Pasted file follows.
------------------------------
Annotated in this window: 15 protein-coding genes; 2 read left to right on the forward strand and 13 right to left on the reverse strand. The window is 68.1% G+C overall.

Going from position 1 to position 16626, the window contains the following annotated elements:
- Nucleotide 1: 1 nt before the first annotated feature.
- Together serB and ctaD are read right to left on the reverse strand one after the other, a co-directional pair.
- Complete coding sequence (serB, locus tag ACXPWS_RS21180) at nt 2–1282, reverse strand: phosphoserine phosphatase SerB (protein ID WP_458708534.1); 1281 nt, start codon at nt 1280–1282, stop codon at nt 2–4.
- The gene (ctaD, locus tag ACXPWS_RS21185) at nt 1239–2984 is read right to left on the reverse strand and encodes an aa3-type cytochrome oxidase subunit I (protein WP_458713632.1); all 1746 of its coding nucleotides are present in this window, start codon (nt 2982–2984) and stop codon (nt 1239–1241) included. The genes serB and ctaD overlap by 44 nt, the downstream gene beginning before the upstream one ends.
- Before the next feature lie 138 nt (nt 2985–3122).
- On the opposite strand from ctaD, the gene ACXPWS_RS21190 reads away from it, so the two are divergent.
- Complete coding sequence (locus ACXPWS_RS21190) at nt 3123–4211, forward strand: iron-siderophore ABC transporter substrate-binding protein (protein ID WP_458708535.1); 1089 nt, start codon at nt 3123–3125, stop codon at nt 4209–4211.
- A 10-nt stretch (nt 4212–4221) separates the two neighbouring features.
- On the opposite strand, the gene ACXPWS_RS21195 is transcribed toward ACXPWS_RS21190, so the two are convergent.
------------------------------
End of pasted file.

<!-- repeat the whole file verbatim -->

Annotated in this window: 15 protein-coding genes; 2 read left to right on the forward strand and 13 right to left on the reverse strand. The window is 68.1% G+C overall.

Going from position 1 to position 16626, the window contains the following annotated elements:
- Nucleotide 1: 1 nt before the first annotated feature.
- Together serB and ctaD are read right to left on the reverse strand one after the other, a co-directional pair.
- Complete coding sequence (serB, locus tag ACXPWS_RS21180) at nt 2–1282, reverse strand: phosphoserine phosphatase SerB (protein ID WP_458708534.1); 1281 nt, start codon at nt 1280–1282, stop codon at nt 2–4.
- The gene (ctaD, locus tag ACXPWS_RS21185) at nt 1239–2984 is read right to left on the reverse strand and encodes an aa3-type cytochrome oxidase subunit I (protein WP_458713632.1); all 1746 of its coding nucleotides are present in this window, start codon (nt 2982–2984) and stop codon (nt 1239–1241) included. The genes serB and ctaD overlap by 44 nt, the downstream gene beginning before the upstream one ends.
- Before the next feature lie 138 nt (nt 2985–3122).
- On the opposite strand from ctaD, the gene ACXPWS_RS21190 reads away from it, so the two are divergent.
- Complete coding sequence (locus ACXPWS_RS21190) at nt 3123–4211, forward strand: iron-siderophore ABC transporter substrate-binding protein (protein ID WP_458708535.1); 1089 nt, start codon at nt 3123–3125, stop codon at nt 4209–4211.
- A 10-nt stretch (nt 4212–4221) separates the two neighbouring features.
- On the opposite strand, the gene ACXPWS_RS21195 is transcribed toward ACXPWS_RS21190, so the two are convergent.